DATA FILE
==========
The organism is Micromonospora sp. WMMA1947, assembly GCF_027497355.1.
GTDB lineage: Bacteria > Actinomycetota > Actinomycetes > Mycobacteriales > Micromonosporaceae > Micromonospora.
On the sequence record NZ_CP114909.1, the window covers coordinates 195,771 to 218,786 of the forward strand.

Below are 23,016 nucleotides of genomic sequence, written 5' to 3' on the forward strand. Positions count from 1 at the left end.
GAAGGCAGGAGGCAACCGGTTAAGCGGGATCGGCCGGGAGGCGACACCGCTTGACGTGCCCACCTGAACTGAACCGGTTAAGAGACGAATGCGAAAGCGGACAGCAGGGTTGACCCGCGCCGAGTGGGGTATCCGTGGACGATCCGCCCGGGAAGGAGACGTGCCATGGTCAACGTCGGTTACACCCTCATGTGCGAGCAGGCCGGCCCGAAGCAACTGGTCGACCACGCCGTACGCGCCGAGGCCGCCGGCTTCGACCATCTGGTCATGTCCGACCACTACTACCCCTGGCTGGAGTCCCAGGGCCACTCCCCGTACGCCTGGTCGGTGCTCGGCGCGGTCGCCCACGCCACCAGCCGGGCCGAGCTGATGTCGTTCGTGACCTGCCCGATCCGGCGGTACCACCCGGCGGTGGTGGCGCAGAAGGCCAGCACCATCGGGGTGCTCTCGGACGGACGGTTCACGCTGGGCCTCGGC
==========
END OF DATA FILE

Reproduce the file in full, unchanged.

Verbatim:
The organism is Micromonospora sp. WMMA1947, assembly GCF_027497355.1.
GTDB lineage: Bacteria > Actinomycetota > Actinomycetes > Mycobacteriales > Micromonosporaceae > Micromonospora.
On the sequence record NZ_CP114909.1, the window covers coordinates 195,771 to 218,786 of the forward strand.

Below are 23,016 nucleotides of genomic sequence, written 5' to 3' on the forward strand. Positions count from 1 at the left end.
GAAGGCAGGAGGCAACCGGTTAAGCGGGATCGGCCGGGAGGCGACACCGCTTGACGTGCCCACCTGAACTGAACCGGTTAAGAGACGAATGCGAAAGCGGACAGCAGGGTTGACCCGCGCCGAGTGGGGTATCCGTGGACGATCCGCCCGGGAAGGAGACGTGCCATGGTCAACGTCGGTTACACCCTCATGTGCGAGCAGGCCGGCCCGAAGCAACTGGTCGACCACGCCGTACGCGCCGAGGCCGCCGGCTTCGACCATCTGGTCATGTCCGACCACTACTACCCCTGGCTGGAGTCCCAGGGCCACTCCCCGTACGCCTGGTCGGTGCTCGGCGCGGTCGCCCACGCCACCAGCCGGGCCGAGCTGATGTCGTTCGTGACCTGCCCGATCCGGCGGTACCACCCGGCGGTGGTGGCGCAGAAGGCCAGCACCATCGGGGTGCTCTCGGACGGACGGTTCACGCTGGGCCTCGGC